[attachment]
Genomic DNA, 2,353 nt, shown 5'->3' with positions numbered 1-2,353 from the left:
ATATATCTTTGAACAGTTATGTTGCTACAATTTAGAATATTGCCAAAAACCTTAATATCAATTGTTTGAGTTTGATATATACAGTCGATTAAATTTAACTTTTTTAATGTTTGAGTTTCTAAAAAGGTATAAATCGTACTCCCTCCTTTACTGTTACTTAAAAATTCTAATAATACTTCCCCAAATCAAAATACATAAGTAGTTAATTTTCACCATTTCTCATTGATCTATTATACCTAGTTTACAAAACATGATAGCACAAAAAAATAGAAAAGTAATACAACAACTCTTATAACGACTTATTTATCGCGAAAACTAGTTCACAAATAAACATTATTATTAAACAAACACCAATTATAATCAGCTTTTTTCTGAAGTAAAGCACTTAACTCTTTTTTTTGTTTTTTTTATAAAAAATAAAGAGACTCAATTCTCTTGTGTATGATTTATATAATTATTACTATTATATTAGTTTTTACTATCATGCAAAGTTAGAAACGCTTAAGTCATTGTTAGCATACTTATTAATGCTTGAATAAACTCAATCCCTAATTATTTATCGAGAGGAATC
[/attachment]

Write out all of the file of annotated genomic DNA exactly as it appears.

Genomic DNA, 2,353 nt, shown 5'->3' with positions numbered 1-2,353 from the left:
ATATATCTTTGAACAGTTATGTTGCTACAATTTAGAATATTGCCAAAAACCTTAATATCAATTGTTTGAGTTTGATATATACAGTCGATTAAATTTAACTTTTTTAATGTTTGAGTTTCTAAAAAGGTATAAATCGTACTCCCTCCTTTACTGTTACTTAAAAATTCTAATAATACTTCCCCAAATCAAAATACATAAGTAGTTAATTTTCACCATTTCTCATTGATCTATTATACCTAGTTTACAAAACATGATAGCACAAAAAAATAGAAAAGTAATACAACAACTCTTATAACGACTTATTTATCGCGAAAACTAGTTCACAAATAAACATTATTATTAAACAAACACCAATTATAATCAGCTTTTTTCTGAAGTAAAGCACTTAACTCTTTTTTTTGTTTTTTTTATAAAAAATAAAGAGACTCAATTCTCTTGTGTATGATTTATATAATTATTACTATTATATTAGTTTTTACTATCATGCAAAGTTAGAAACGCTTAAGTCATTGTTAGCATACTTATTAATGCTTGAATAAACTCAATCCCTAATTATTTATCGAGAGGAATC